I never realize the toil it would take on me. It sounds completely selfish but our life, the life of our family has become about him completing his degree. We have high hopes for what this sacrifice might mean. Maybe a better job. Hopefully a better job. Maybe even a job where he can use the gifts God has given him. We hope. We have to.
At the same time, I am questioning my own diploma-less value. If you aren’t anyone with just an undergrad, am I less than nothing? I felt like less than nothing amongst all the graduates at Karissa’s grad. I jokingly asked Pete if there will be a hierarchy in Heaven where all the doctorate and masters graduates will hold a higher place with God. I was being facetious but I started to believe the lie that they were peddling at graduation. Those with the most letters after his or her name wins.
Away from the higher education gods that were present in that room, I know that God doesn’t put value on people because of what they have achieved. That is a myth we may have bought into ourselves. That is not saying that we should not use our brains. That is not saying that we should walk around blindly. I believe that God has made us with an incredible capacity to learn and understand. After all, we are made in His image (Genesis 1:27). God had to separate man in at the Tower of Babel in Genesis 11 because He said, “If as one people speaking the same language they have begun to do this [building the tower], then nothing they plan to do will be impossible for them.” (Genesis 11:6). The people that God had created in His own image inherited God’s desire to create. God didn’t make the people He formed less intelligent. He could have. Instead, He just separated them.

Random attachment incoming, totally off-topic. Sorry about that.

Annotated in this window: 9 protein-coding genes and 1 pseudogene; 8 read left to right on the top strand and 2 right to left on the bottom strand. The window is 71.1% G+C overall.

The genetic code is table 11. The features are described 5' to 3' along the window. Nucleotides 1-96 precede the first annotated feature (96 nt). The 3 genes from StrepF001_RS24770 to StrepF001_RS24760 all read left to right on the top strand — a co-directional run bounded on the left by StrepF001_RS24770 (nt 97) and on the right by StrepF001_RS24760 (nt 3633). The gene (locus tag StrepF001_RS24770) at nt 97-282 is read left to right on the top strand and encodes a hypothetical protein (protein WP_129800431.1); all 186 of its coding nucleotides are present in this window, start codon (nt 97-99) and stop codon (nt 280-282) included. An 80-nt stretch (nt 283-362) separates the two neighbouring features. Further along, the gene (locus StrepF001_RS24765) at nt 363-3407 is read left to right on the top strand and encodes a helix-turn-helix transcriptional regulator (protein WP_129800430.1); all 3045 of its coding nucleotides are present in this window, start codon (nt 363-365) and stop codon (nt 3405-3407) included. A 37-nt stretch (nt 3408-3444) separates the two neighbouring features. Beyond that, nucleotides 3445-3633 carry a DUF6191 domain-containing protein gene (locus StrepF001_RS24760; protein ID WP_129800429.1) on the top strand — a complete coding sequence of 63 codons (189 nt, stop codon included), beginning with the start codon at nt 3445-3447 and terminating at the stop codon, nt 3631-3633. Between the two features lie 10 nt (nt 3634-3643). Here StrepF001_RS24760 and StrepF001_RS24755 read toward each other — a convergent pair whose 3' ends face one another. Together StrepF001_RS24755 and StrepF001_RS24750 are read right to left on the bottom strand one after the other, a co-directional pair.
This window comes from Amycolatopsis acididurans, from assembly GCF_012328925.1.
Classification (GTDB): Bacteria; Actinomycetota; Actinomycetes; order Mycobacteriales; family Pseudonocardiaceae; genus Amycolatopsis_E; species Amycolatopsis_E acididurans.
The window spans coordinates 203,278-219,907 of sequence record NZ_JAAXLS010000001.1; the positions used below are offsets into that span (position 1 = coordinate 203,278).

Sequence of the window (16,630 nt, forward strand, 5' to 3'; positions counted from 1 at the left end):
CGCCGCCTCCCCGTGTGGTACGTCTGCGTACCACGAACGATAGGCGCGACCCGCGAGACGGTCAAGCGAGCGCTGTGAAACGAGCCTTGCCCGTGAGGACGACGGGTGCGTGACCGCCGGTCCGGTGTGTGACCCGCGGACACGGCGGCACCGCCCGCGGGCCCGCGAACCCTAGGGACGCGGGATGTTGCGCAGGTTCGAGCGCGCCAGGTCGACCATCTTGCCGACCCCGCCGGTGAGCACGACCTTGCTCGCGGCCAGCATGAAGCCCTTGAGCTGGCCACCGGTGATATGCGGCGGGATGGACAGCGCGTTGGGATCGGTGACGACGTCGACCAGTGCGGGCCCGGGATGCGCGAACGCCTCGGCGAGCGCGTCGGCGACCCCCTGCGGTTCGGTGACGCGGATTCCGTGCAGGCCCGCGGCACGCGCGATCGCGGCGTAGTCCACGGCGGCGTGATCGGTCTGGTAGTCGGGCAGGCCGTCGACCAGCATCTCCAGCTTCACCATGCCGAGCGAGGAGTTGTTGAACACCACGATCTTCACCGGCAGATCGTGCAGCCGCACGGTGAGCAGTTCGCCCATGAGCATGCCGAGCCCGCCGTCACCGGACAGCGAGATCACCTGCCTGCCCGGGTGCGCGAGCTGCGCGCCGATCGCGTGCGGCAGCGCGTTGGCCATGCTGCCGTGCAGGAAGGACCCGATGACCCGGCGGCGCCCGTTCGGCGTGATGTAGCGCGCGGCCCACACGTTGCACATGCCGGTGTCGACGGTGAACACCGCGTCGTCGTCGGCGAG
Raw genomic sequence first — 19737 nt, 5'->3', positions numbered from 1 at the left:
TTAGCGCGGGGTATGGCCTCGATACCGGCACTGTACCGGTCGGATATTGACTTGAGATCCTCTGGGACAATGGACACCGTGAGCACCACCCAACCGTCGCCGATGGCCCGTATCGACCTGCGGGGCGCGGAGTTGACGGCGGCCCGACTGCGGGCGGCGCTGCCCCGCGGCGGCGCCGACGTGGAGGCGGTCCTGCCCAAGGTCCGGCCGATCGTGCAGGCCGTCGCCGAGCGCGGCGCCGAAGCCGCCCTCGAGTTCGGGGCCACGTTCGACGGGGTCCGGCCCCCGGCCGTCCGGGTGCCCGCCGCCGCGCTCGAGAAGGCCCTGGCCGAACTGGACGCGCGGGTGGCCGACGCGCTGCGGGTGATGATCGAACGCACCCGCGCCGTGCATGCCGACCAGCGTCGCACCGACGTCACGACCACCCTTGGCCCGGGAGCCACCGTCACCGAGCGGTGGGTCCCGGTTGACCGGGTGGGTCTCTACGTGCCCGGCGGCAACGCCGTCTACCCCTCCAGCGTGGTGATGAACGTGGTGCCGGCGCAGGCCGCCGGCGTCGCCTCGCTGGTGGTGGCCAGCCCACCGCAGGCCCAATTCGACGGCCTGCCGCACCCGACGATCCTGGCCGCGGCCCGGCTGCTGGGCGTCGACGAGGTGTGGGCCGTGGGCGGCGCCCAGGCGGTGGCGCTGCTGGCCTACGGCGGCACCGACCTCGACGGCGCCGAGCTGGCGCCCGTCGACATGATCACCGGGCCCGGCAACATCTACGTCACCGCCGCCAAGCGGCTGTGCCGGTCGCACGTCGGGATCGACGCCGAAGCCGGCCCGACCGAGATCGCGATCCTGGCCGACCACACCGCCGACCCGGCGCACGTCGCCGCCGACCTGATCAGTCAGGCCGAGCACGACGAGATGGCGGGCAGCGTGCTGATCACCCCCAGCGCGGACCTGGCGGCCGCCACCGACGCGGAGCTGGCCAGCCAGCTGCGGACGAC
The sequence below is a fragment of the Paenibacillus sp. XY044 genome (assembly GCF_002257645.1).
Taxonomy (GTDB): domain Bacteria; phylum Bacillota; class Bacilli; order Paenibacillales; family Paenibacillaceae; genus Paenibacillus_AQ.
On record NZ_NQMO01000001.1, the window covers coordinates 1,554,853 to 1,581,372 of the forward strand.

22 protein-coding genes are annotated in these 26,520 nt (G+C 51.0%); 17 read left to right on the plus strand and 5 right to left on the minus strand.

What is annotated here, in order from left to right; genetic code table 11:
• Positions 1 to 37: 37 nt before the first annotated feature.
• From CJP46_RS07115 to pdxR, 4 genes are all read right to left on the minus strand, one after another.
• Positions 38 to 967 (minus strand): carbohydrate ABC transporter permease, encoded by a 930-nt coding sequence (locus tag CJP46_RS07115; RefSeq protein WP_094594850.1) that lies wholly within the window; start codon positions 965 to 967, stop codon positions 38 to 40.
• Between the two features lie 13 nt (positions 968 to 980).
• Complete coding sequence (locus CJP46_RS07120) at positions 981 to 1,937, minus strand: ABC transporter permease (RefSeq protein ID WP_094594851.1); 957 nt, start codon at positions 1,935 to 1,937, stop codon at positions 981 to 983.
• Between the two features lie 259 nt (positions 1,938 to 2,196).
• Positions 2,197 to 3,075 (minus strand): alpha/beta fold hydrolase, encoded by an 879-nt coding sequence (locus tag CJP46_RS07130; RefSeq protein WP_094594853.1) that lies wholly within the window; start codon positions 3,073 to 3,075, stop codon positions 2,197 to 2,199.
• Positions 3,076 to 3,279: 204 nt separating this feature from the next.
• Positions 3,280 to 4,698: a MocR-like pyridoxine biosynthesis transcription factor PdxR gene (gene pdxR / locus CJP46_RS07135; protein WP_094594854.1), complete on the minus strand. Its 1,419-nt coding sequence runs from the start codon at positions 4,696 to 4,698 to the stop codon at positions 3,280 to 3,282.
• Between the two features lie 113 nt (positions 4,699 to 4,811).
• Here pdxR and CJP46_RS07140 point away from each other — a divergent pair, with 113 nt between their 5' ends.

In our higher pursuit of knowledge, however, we can out-think God. We have made Him, the Creator of the Universe, obsolete in our knowledge. One of the presenters talked at length about evolution. It was presented as the intelligent man’s (or woman’s) logical conclusion. I can’t begin to defend my belief in creation. I am not educated or articulate enough to adequately express my stand. I don’t have enough faith, though, to believe that we are the result of some cosmic collision. I can’t believe that we evolved from primates. I don’t have enough faith for that. I need my Creator God.
As I think about sitting in that celebration of higher-learning, all I can think is how God much loved everyone there. He is not more partial to the individuals who had learned the most. He doesn’t place any more value on those with the most education. He longs for relationship with us, His creation, His workmanship (Ephesians 2:10). He pursues us all, even when we chase after the knowledge of this world.
My simple knowledge, my faith, my hope are probably not good enough for the majority of the educated in that auditorium. I can’t argue deep theology with anyone. Sometimes I am afraid I’m not good enough. But the “enough” doesn’t matter to God. When He looks at me I pray that He sees someone who wants to know Him more, someone who wants to be close to Him, who needs Him desperately. I may never add any more letters to my name but giving God the glory with my life is all He desires. And I plan on doing that for as long as He gives me breath.